Swift action needed to address Dublin’s taxi shortage – claims TD

by Rose Barrett

Rose Barrett 

“Swift action is urgently needed to increase the numbers of taxis in Dublin,” claims Neale Richmond, TD for Dublin Rathdown.

“People are left wandering the streets after a night out trying to hail a taxi in person or through an app, often competing with hundreds of people for a handful of taxis,” noted the FG TD.

“According to figures released to me by the Minister for Transport Eamon Ryan, so far in 2022 there have only been 32 additional taxis and licensed vehicles added to our ranks, giving us a total of 10,087 taxis in Dublin.

“Whether it is day or night, weekday or weekend, accessing a taxi in the city has become extremely difficult since the lifting of pandemic restrictions – people are left wandering the streets after a night out trying to hail a taxi in person or through an app.”

“Not only do we have a lack of taxis, but drivers are choosing not to work when we need them the most. Only 29% of taxi drivers are currently working during the evenings, weekends or on bank holidays.”

In response, the National Transport Authority (NTA) acknowledged the increasing demand for transport late at night, particularly at weekends “and improving the availability of taxis late at night is certainly part of the solution.”

A spokesperson for the NTA stated: “Thanks to a NTA recruitment campaign, 3,000 taxi drivers attracted into the industry between 2018 and 2019, but Covid resulted in some drivers leaving the industry.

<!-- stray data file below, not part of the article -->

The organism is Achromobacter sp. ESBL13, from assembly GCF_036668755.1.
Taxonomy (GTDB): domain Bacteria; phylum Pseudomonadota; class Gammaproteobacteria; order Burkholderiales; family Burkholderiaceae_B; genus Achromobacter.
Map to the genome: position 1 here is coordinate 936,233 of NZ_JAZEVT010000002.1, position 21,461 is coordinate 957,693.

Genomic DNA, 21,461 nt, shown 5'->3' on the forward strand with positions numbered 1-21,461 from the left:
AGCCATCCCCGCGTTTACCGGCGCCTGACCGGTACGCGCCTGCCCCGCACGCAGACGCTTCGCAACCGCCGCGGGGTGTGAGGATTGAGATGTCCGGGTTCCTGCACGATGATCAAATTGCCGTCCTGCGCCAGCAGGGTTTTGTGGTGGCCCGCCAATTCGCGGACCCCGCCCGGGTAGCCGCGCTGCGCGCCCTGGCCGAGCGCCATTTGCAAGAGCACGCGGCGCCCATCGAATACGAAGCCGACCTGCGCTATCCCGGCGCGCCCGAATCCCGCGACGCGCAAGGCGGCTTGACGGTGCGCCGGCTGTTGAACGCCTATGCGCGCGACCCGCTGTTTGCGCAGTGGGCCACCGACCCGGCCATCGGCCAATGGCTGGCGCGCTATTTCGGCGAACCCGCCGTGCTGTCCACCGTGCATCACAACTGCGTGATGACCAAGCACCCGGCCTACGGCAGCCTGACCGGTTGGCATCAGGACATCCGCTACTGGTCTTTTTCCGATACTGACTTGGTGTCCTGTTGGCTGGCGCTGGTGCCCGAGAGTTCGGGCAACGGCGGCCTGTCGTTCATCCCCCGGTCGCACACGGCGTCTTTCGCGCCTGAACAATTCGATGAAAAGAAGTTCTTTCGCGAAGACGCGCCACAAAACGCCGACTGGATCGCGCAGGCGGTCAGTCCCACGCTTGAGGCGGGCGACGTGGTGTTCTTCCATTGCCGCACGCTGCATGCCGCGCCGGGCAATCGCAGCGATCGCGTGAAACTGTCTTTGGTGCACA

“This decline has slowed down and 229 new SPSV driver licences have been issued so far this year for drivers in Dublin.”

The NTA noted a fares revision will take effect in September next, with an average taxi fare increase of 12%. However, the increase will be weighted towards those drivers operating between 8pm and 8am. This will provide an incentive for taxi drivers to operate late at night, at times when demand is currently outstripping supply.”

Deputy Richmond, however, stated he felt the increased costs should not fall on passengers who are already facing increased prices everywhere they turn.

““We need to help incentivise people to turn to this career; by reducing the costs of taxi licenses and slashing the cost of airport taxi permits, as well as removing unnecessary bureaucracy that makes it difficult for drivers with suitable vehicles to access these licenses. An easy transfer of licenses between family members should also be examined as a potential solution,” claimed Deputy Richmond.

The NTA is about to embark on a recruitment campaign to attract more drivers.

“The last time we did this in 2018, we attracted an additional 3,000 drivers into the industry over a couple of years.

“But taxis are only one part of the jigsaw, and increasingly buses are offering late-night services to customers. Demand for late-night transport is increasing and the NTA, in partnership with public transport operators such as Dublin Bus and Bus Eireann, are pro-actively taking steps to meet that demand.

“As recently as 2019, there were zero late-night bus services on the TFI network in Dublin, but in just three years, that has changed dramatically and there are now eight, with more planned this year and in coming years.

“Rail and light rail are more challenging, but we are evaluating options in terms of improving the late-night offering,” concluded the NTA spokesperson

Deputy Richmond added “Apps such as Uber and Lyft can also help to meet the demand as in most European cities.  But we must improve our late-night public transport options – including more 24-hour Dublin Bus services, more Nitelink routes and more late-night LUAS services.”

Deputy Paul McAuliffe (FF) also raised the matter among Topical Issues in the Dáil on Tuesday night last (June 21) noting the urgency of the matter.

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